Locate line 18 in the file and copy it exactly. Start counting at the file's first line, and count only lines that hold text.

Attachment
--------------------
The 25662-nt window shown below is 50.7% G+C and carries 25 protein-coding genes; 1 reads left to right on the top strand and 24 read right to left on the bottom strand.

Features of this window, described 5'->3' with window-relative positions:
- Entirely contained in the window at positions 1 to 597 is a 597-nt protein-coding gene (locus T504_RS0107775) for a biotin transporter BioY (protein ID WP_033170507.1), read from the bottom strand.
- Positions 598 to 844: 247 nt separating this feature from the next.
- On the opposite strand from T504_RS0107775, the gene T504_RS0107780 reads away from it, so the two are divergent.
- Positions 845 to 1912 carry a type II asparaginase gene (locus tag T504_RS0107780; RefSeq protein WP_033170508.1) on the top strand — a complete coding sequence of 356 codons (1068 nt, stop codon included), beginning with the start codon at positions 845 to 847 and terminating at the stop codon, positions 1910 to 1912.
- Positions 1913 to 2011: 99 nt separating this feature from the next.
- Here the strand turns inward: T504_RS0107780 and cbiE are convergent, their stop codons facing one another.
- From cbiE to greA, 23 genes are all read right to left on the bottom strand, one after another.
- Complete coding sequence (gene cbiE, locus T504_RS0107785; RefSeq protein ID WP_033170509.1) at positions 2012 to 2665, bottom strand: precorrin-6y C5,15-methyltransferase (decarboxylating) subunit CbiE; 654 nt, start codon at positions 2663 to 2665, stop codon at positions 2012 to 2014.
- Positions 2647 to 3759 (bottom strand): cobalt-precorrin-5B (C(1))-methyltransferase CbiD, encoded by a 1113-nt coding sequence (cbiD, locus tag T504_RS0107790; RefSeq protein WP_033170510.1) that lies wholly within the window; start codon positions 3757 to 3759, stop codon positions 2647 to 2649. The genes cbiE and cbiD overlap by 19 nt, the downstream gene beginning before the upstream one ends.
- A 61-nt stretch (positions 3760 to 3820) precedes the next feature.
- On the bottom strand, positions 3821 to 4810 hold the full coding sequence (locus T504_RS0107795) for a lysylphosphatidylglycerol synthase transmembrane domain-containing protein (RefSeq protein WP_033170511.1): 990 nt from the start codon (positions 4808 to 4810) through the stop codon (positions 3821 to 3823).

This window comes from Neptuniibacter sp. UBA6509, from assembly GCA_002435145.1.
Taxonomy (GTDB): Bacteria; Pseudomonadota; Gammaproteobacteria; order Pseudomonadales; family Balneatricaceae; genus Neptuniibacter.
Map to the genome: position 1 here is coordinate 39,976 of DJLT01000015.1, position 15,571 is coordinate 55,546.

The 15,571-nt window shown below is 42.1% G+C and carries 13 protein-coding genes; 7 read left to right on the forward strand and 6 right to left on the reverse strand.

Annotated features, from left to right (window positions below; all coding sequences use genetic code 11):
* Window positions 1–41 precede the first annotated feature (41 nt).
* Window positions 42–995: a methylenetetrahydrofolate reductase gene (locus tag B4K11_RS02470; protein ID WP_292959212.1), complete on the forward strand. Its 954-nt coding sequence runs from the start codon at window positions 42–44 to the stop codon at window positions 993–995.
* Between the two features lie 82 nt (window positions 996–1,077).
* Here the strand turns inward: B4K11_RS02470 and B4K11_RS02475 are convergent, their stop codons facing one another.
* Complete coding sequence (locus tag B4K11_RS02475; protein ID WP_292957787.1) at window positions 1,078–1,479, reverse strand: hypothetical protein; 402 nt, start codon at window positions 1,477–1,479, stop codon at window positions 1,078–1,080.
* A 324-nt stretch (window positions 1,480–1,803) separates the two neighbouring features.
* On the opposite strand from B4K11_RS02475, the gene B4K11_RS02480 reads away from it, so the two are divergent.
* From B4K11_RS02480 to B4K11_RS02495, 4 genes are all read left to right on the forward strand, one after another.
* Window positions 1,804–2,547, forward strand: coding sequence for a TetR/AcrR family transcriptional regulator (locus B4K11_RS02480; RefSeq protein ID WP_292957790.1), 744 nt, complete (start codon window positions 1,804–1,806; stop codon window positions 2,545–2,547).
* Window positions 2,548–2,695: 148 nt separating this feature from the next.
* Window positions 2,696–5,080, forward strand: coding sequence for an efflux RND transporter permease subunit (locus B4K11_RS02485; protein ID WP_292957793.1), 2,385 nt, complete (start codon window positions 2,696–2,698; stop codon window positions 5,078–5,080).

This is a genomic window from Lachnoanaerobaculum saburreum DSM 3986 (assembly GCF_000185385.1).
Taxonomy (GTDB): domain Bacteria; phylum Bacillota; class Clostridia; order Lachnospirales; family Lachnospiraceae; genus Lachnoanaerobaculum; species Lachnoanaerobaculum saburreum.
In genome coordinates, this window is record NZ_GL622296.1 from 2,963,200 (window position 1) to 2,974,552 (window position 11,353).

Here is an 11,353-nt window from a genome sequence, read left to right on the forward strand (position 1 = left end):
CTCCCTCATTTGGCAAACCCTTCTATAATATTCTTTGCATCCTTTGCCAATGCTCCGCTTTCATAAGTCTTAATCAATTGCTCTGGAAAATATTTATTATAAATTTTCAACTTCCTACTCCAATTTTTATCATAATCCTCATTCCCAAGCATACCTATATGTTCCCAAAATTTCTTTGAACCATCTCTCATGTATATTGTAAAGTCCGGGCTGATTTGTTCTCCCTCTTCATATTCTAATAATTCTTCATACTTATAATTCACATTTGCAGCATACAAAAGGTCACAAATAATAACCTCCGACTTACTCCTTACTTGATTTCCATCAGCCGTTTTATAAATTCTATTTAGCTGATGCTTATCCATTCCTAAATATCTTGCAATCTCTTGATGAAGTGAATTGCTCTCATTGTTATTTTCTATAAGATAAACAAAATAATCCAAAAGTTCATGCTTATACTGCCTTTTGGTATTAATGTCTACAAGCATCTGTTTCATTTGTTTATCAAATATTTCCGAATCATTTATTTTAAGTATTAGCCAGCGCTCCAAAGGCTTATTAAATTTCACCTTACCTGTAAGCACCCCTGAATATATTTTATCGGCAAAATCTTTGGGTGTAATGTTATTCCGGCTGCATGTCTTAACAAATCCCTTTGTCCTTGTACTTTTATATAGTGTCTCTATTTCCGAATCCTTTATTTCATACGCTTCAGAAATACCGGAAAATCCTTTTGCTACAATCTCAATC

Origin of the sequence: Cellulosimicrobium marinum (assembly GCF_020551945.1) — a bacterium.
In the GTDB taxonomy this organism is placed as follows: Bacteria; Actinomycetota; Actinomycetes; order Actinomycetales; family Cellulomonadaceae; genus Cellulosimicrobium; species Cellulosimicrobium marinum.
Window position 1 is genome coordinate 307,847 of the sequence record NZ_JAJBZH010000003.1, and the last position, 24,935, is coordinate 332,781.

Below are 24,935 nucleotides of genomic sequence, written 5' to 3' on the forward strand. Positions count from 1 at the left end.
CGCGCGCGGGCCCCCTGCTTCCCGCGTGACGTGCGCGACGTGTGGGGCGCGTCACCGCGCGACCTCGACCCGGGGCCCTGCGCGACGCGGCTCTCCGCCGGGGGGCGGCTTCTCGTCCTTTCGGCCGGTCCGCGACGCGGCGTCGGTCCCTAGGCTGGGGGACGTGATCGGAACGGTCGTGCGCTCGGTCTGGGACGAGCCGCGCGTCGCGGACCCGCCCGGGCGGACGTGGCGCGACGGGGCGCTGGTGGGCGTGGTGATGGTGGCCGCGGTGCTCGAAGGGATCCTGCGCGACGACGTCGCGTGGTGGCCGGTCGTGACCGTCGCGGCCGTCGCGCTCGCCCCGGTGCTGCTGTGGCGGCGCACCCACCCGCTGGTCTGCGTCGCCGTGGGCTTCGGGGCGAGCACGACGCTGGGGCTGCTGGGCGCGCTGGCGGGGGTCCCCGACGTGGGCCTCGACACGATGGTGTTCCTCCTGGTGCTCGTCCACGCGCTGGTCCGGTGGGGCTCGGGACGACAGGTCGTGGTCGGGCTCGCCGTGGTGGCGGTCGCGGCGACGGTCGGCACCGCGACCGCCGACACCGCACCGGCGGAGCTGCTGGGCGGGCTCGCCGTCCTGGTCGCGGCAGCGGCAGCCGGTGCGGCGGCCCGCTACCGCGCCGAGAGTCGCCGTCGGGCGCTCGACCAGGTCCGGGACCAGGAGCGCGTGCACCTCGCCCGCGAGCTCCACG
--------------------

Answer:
Annotated features, from left to right (window positions below; all coding sequences use genetic code 11):